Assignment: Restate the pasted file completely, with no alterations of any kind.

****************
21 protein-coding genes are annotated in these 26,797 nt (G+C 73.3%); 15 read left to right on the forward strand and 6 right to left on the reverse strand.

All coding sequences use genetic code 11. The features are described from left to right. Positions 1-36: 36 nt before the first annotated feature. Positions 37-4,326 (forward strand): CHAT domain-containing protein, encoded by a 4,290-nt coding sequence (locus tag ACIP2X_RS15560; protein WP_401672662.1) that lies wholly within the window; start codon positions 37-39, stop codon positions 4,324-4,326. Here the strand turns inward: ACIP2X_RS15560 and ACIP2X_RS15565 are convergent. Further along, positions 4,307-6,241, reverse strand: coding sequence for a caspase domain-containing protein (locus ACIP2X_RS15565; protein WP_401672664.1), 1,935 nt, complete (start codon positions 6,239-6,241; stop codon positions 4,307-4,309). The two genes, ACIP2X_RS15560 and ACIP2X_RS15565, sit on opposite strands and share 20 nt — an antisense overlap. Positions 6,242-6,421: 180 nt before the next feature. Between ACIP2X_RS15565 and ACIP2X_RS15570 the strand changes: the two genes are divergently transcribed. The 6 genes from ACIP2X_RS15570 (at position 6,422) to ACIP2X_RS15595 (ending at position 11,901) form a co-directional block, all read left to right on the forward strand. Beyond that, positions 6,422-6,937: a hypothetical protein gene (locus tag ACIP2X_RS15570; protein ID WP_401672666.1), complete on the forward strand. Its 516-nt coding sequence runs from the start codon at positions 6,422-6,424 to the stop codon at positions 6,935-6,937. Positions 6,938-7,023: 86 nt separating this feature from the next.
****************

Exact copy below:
21 protein-coding genes are annotated in these 26,797 nt (G+C 73.3%); 15 read left to right on the forward strand and 6 right to left on the reverse strand.

All coding sequences use genetic code 11. The features are described from left to right. Positions 1-36: 36 nt before the first annotated feature. Positions 37-4,326 (forward strand): CHAT domain-containing protein, encoded by a 4,290-nt coding sequence (locus tag ACIP2X_RS15560; protein WP_401672662.1) that lies wholly within the window; start codon positions 37-39, stop codon positions 4,324-4,326. Here the strand turns inward: ACIP2X_RS15560 and ACIP2X_RS15565 are convergent. Further along, positions 4,307-6,241, reverse strand: coding sequence for a caspase domain-containing protein (locus ACIP2X_RS15565; protein WP_401672664.1), 1,935 nt, complete (start codon positions 6,239-6,241; stop codon positions 4,307-4,309). The two genes, ACIP2X_RS15560 and ACIP2X_RS15565, sit on opposite strands and share 20 nt — an antisense overlap. Positions 6,242-6,421: 180 nt before the next feature. Between ACIP2X_RS15565 and ACIP2X_RS15570 the strand changes: the two genes are divergently transcribed. The 6 genes from ACIP2X_RS15570 (at position 6,422) to ACIP2X_RS15595 (ending at position 11,901) form a co-directional block, all read left to right on the forward strand. Beyond that, positions 6,422-6,937: a hypothetical protein gene (locus tag ACIP2X_RS15570; protein ID WP_401672666.1), complete on the forward strand. Its 516-nt coding sequence runs from the start codon at positions 6,422-6,424 to the stop codon at positions 6,935-6,937. Positions 6,938-7,023: 86 nt separating this feature from the next.